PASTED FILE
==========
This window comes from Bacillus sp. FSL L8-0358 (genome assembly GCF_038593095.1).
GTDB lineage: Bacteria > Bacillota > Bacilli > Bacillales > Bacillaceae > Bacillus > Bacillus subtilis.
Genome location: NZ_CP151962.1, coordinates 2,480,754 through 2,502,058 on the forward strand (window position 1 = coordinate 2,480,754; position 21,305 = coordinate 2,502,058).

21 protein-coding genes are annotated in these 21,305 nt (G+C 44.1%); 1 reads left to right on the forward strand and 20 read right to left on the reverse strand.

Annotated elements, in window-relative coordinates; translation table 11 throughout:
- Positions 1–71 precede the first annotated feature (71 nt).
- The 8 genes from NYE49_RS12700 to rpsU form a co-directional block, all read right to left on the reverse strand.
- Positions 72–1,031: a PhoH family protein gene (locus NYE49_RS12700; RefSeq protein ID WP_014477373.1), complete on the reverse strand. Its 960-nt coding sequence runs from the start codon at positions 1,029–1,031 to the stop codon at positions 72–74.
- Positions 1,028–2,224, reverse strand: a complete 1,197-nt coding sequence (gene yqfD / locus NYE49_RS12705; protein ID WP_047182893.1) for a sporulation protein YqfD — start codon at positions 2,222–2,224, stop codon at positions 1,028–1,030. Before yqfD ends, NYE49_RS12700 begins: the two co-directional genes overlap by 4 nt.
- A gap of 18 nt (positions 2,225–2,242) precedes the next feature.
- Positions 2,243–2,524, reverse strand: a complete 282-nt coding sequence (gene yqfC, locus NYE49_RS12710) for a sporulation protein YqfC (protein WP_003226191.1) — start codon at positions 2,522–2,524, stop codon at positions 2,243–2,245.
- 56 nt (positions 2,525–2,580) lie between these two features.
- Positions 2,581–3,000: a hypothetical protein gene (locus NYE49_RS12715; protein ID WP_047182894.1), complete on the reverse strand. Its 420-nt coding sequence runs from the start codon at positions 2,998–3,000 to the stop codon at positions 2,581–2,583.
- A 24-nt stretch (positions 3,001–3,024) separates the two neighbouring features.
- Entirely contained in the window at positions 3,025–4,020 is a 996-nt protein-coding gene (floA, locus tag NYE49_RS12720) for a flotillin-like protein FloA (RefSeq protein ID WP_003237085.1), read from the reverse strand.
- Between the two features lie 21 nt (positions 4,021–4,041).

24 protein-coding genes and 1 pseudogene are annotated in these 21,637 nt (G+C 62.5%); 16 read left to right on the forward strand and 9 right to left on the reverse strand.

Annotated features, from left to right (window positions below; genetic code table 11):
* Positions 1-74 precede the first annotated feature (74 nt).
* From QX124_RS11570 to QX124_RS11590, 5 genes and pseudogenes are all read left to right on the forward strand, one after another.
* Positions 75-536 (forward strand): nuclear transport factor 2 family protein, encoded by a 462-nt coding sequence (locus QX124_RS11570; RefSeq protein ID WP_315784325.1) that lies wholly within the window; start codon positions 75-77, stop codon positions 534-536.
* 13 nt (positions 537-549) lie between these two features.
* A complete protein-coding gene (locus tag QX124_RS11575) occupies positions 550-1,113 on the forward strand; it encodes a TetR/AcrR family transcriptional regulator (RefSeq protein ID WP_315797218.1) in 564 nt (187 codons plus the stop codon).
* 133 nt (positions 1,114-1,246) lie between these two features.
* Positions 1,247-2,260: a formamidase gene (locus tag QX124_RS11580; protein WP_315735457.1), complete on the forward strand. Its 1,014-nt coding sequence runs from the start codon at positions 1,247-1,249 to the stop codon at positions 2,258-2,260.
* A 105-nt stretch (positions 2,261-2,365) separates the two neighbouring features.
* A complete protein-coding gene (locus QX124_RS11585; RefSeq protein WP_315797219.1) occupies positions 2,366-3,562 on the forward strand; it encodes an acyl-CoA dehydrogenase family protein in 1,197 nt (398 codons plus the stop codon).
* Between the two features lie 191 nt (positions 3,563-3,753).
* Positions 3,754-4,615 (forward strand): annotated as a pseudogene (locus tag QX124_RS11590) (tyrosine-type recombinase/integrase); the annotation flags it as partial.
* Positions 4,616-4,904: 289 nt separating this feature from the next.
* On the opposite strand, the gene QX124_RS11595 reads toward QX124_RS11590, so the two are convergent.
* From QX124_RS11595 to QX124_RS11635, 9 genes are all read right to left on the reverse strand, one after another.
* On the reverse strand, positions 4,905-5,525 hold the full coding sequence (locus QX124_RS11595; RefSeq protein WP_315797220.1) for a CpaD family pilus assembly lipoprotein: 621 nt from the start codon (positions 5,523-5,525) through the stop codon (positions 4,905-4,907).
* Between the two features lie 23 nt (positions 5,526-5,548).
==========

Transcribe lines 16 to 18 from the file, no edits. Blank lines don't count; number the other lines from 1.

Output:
- Between the two features lie 21 nt (positions 4,021–4,041).

24 protein-coding genes and 1 pseudogene are annotated in these 21,637 nt (G+C 62.5%); 16 read left to right on the forward strand and 9 right to left on the reverse strand.

Annotated features, from left to right (window positions below; genetic code table 11):